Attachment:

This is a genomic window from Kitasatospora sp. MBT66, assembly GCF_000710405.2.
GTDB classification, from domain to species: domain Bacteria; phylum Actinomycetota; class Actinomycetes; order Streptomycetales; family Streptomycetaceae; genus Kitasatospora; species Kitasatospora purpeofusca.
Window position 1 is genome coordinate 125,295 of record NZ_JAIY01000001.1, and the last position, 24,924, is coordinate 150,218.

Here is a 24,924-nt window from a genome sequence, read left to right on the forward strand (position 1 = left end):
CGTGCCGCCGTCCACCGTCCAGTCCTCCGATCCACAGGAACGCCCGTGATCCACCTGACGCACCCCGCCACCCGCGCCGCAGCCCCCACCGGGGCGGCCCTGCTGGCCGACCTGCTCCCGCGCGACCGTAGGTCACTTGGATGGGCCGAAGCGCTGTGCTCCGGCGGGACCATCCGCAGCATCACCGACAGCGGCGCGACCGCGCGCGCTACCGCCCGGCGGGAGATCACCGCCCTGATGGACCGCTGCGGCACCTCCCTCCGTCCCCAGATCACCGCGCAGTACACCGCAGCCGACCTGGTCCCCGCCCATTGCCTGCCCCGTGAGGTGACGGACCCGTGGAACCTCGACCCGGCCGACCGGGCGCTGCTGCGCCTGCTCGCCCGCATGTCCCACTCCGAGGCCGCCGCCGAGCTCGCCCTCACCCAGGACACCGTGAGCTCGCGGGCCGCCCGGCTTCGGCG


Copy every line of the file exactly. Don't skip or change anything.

This is a genomic window from Kitasatospora sp. MBT66, assembly GCF_000710405.2.
GTDB classification, from domain to species: domain Bacteria; phylum Actinomycetota; class Actinomycetes; order Streptomycetales; family Streptomycetaceae; genus Kitasatospora; species Kitasatospora purpeofusca.
Window position 1 is genome coordinate 125,295 of record NZ_JAIY01000001.1, and the last position, 24,924, is coordinate 150,218.

Here is a 24,924-nt window from a genome sequence, read left to right on the forward strand (position 1 = left end):
CGTGCCGCCGTCCACCGTCCAGTCCTCCGATCCACAGGAACGCCCGTGATCCACCTGACGCACCCCGCCACCCGCGCCGCAGCCCCCACCGGGGCGGCCCTGCTGGCCGACCTGCTCCCGCGCGACCGTAGGTCACTTGGATGGGCCGAAGCGCTGTGCTCCGGCGGGACCATCCGCAGCATCACCGACAGCGGCGCGACCGCGCGCGCTACCGCCCGGCGGGAGATCACCGCCCTGATGGACCGCTGCGGCACCTCCCTCCGTCCCCAGATCACCGCGCAGTACACCGCAGCCGACCTGGTCCCCGCCCATTGCCTGCCCCGTGAGGTGACGGACCCGTGGAACCTCGACCCGGCCGACCGGGCGCTGCTGCGCCTGCTCGCCCGCATGTCCCACTCCGAGGCCGCCGCCGAGCTCGCCCTCACCCAGGACACCGTGAGCTCGCGGGCCGCCCGGCTTCGGCG